On the heels of two recent bank failures, the Biden administration and much of the mainstream media attempted to reassure consumers and investors about the state of the US economy.

Treasury Secretary Janet Yellen said that the US’ banking system is ‘strong’ and allayed potential concerns about a domino effect in other banks.

“America’s economy relies on a safe and sound banking system,” Yellen said in an interview with CBS’s “Face The Nation.”

Still, others have raised concerns about spillover effects from the bank crash that have already harmed businesses and retail investors.

In a move that casts further doubt on Yellen’s reassurances, top credit rating agency Moody’s Investor Service downgraded the US banking system’s outlook to ‘negative’ on Tuesday.

They also are considering downgrading six US banks credit ratings, including multiple high-profile banks such as Western Alliance, Comerica, and First Republic Bank.

Moody’s further said that they expect the US economy to undergo a recession later this year, though they believed the US banking system is equipped to handle it.

Breitbart Reports

Moody’s Investors Service cut its outlook for the U.S. banking system to negative from stable and placed six U.S. banks on review for potential credit rating downgrades.

“We have changed to negative from stable our outlook on the US banking system to reflect the rapid deterioration in the operating environment following deposit runs at Silicon Valley Bank (SVB), Silvergate Bank, and Signature Bank (SNY) and the failures of SVB and SNY,” Moody’s said in a report released Monday.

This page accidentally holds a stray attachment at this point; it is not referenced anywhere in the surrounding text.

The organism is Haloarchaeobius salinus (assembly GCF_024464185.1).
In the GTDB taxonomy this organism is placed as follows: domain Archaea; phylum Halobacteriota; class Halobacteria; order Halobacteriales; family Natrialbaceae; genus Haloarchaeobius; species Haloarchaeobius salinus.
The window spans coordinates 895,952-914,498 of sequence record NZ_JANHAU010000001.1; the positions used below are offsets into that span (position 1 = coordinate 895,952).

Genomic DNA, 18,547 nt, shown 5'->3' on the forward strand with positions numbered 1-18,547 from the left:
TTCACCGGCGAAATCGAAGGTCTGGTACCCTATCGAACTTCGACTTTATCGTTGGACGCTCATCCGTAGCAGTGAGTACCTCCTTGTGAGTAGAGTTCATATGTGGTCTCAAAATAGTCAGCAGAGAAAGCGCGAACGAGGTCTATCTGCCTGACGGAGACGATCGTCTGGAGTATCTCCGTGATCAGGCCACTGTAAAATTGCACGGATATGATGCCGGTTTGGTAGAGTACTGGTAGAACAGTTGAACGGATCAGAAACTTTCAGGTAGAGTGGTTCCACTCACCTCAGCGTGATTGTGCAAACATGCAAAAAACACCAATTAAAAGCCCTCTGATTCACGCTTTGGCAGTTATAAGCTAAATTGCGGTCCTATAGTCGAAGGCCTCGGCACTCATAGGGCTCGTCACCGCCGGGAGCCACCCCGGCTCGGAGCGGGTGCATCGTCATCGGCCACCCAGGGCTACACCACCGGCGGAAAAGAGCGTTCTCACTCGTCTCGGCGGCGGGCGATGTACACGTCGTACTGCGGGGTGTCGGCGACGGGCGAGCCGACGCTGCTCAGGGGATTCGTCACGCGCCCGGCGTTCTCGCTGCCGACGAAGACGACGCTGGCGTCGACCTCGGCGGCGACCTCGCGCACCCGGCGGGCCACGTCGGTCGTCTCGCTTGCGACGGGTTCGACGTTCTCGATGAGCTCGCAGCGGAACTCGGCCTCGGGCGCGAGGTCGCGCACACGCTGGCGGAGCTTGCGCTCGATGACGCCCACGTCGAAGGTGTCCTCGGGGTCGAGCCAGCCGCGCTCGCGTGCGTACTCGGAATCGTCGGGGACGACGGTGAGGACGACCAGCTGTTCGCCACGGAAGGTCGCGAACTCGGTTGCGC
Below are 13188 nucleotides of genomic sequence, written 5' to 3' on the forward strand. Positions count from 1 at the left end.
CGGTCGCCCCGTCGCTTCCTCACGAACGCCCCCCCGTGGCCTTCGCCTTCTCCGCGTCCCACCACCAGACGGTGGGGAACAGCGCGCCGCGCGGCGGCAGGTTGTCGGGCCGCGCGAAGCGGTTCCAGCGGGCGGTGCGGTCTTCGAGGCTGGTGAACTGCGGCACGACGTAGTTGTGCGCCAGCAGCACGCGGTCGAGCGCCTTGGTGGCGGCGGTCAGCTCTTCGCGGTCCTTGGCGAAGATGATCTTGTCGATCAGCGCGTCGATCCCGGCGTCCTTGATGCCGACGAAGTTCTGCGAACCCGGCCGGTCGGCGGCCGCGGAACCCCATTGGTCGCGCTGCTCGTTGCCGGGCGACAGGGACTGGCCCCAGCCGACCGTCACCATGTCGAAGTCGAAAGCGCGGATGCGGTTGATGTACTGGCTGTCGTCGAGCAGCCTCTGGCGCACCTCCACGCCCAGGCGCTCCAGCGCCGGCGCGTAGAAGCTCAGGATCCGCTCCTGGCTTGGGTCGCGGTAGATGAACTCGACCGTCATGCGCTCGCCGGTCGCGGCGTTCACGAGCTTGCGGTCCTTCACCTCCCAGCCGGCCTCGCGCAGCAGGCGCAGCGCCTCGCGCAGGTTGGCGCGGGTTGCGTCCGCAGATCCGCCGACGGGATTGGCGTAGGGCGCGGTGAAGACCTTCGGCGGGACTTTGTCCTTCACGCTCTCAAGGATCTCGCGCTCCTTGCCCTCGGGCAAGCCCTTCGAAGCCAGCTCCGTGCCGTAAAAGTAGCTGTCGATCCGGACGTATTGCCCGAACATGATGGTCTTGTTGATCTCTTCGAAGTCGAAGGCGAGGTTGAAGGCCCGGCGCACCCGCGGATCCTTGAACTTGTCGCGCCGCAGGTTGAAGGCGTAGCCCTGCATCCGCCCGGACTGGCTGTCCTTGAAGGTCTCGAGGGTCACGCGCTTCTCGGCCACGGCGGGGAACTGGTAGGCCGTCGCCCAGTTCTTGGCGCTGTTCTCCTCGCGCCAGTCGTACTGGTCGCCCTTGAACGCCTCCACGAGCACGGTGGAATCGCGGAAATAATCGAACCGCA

The ratings agency warned that there was still a risk of bank runs at U.S. banks with substantial unrealized losses.

“Banks with substantial unrealized securities losses and with non-retail and uninsured US depositors may still be more sensitive to depositor competition or ultimate flight, with adverse effects on funding, liquidity, earnings and capital,” Moody’s said.

Even banks that do not experience runs are likely to face rising funding costs, cutting into profitability, Moody’s said.

“We expect pressures to persist and be exacerbated by ongoing monetary policy tightening, with interest rates likely to remain higher for longer until inflation returns to within the Fed’s target range,” the report said.

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